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During Lame-Duck Session, ACP's Advocacy in Congress Continues
Priorities during this period include legislation on physician payment changes and a COVID-19 stimulus relief package
Nov. 20, 2020 (ACP) – While the nation focuses on the new leader heading for the White House, the American College of Physicians is making sure to advocate for important legislation during the lame-duck session of Congress that lasts until the end of this year.
“This period is crucial for ACP advocacy,” said Rich Trachtman, ACP director of legislative affairs. “We'll continue to speak up about issues that are extremely important to physicians and their patients.”
On one front, ACP is concerned about fallout that may result from the prospect of cuts to physician payments for procedures. These cuts are scheduled to be implemented on Jan. 1 along with needed increases in evaluation and management services.
“ACP and its allies are in full support of the implementation of increased payments for outpatient evaluation and management services, implementation of a new billing code (known as the GPC1X code), which would provide increased payment for the complex care inherent to some office visit codes, higher payments for vaccine administration and other improvements in the 2021 proposed and previously finalized Medicare Physician Fee Schedule,” Trachtman said. “Given our strong support for the fee schedule changes that would be brought about by this rulemaking, ACP believes that Congress should urge the Centers for Medicare & Medicaid Services to move forward with the fee schedule changes and, above all, not take any legislative action that would delay or halt implementation of these important improvements.”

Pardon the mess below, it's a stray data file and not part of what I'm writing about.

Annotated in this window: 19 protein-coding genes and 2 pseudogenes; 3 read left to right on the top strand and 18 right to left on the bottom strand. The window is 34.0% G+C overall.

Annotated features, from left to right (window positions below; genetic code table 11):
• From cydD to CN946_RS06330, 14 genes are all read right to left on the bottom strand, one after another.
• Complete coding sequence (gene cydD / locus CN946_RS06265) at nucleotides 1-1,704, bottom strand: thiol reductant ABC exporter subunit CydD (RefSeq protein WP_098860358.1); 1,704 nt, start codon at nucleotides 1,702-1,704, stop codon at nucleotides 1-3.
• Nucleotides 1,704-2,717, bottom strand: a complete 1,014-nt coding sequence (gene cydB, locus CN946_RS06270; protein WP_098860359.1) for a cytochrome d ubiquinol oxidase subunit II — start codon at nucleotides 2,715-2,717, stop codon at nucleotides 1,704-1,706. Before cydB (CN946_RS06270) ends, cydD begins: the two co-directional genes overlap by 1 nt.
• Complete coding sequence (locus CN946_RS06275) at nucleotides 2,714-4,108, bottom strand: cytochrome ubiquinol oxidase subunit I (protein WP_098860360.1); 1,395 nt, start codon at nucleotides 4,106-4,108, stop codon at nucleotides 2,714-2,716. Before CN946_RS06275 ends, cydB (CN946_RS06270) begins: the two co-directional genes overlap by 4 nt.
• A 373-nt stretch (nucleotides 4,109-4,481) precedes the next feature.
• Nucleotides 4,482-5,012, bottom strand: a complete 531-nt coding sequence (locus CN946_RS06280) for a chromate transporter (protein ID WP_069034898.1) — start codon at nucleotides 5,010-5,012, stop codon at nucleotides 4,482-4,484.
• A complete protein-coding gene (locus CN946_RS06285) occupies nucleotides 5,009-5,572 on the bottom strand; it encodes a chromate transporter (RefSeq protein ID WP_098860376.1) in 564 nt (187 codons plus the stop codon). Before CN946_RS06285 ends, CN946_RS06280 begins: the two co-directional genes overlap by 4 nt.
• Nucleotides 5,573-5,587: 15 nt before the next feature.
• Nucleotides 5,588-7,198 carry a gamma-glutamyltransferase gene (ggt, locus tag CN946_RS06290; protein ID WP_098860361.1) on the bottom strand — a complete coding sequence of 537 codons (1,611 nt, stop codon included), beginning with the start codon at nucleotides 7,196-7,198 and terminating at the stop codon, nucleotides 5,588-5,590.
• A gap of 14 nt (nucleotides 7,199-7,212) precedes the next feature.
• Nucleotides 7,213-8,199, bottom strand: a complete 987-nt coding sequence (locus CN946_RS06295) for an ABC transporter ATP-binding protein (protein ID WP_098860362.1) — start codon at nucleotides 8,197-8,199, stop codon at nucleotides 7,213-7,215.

However, a requirement known as “budget neutrality” – which means that increases in payments in one area must be balanced by cuts elsewhere – could lead to reduced physician payments for certain services. ACP continues to express concern to Congress about the effects of some of the approaches that have been advanced to address the cuts. The College has activated its grassroots Advocates for Internal Medicine network to lobby legislators on these issues as they are likely to have a significant impact on the Medicare physician fee schedule.
“Many stakeholders have been appealing to lawmakers to take action in order to avoid these cuts in payments for services to Medicare beneficiaries,” Trachtman said. “ACP and our allies are working to ensure that any action taken by Congress to address these cuts for some services resulting from budget neutrality is fair to all services and specialties. Congress must not distort relative values and actual payments as determined through the usual regulatory process with public comments and input from physicians. And it must not disadvantage primary and comprehensive care services compared to other services. ACP also believes that Congress should avoid a temporary legislative fix that would create a future funding cliff.”
ACP is also opposing the Holding Providers Harmless From Medicare Cuts During COVID-19 Act of 2020. “While we are strongly supportive of providing relief to physicians who are adversely affected by revenue losses associated with COVID-19,” ACP wrote in a letter to members of Congress, “we must oppose the bill as introduced because it expressly lists as excluded services from hold harmless provisions the majority of office visits of primary and comprehensive care physicians, as well as the GPC1X add-on code that will be used for complex and prolonged office visits. In our view, it is wrong to exclude primary and comprehensive care physicians who are on the frontlines of treating COVID-19 patients, and the millions more patients they are treating for other medical conditions, from COVID-19 relief.”
On other fronts, ACP continues to lobby for a COVID-19 stimulus relief package. ACP hopes Congress and the president will work together to avoid a government shutdown, a dire prospect that could come on Dec. 11 if they fail to reach agreement on an extension of funding.
“Programs of interest to ACP members that hang in the balance include telehealth, electronic health information, gun violence prevention research, family planning and breast cancer screening,” Trachtman said. “We will continue to make sure our voice is heard, and we'll continue to speak up on behalf of physicians and patients.”